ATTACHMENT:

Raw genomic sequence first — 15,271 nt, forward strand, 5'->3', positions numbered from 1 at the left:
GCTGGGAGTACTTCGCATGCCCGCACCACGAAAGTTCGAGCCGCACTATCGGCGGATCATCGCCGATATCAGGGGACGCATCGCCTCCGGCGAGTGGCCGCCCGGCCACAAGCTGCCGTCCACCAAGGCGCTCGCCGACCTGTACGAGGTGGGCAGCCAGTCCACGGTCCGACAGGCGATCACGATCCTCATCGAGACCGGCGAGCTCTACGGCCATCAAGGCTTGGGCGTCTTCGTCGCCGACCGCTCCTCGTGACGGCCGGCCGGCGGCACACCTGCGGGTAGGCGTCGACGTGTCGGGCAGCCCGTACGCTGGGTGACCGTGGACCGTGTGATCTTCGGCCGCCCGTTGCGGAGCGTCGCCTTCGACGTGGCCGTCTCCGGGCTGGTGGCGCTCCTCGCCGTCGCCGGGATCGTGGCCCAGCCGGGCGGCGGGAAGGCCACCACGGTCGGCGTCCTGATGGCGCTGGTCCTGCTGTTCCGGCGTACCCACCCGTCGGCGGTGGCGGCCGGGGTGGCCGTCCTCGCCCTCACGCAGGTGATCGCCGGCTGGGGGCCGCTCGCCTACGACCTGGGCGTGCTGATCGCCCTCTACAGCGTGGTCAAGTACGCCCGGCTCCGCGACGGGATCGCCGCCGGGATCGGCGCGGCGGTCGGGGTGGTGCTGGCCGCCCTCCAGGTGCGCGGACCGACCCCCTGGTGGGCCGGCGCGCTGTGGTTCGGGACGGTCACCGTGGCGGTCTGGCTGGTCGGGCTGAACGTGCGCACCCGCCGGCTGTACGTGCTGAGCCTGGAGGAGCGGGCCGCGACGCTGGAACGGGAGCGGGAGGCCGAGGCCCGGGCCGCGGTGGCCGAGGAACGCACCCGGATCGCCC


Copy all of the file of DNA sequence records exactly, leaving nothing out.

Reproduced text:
Raw genomic sequence first — 15,271 nt, forward strand, 5'->3', positions numbered from 1 at the left:
GCTGGGAGTACTTCGCATGCCCGCACCACGAAAGTTCGAGCCGCACTATCGGCGGATCATCGCCGATATCAGGGGACGCATCGCCTCCGGCGAGTGGCCGCCCGGCCACAAGCTGCCGTCCACCAAGGCGCTCGCCGACCTGTACGAGGTGGGCAGCCAGTCCACGGTCCGACAGGCGATCACGATCCTCATCGAGACCGGCGAGCTCTACGGCCATCAAGGCTTGGGCGTCTTCGTCGCCGACCGCTCCTCGTGACGGCCGGCCGGCGGCACACCTGCGGGTAGGCGTCGACGTGTCGGGCAGCCCGTACGCTGGGTGACCGTGGACCGTGTGATCTTCGGCCGCCCGTTGCGGAGCGTCGCCTTCGACGTGGCCGTCTCCGGGCTGGTGGCGCTCCTCGCCGTCGCCGGGATCGTGGCCCAGCCGGGCGGCGGGAAGGCCACCACGGTCGGCGTCCTGATGGCGCTGGTCCTGCTGTTCCGGCGTACCCACCCGTCGGCGGTGGCGGCCGGGGTGGCCGTCCTCGCCCTCACGCAGGTGATCGCCGGCTGGGGGCCGCTCGCCTACGACCTGGGCGTGCTGATCGCCCTCTACAGCGTGGTCAAGTACGCCCGGCTCCGCGACGGGATCGCCGCCGGGATCGGCGCGGCGGTCGGGGTGGTGCTGGCCGCCCTCCAGGTGCGCGGACCGACCCCCTGGTGGGCCGGCGCGCTGTGGTTCGGGACGGTCACCGTGGCGGTCTGGCTGGTCGGGCTGAACGTGCGCACCCGCCGGCTGTACGTGCTGAGCCTGGAGGAGCGGGCCGCGACGCTGGAACGGGAGCGGGAGGCCGAGGCCCGGGCCGCGGTGGCCGAGGAACGCACCCGGATCGCCC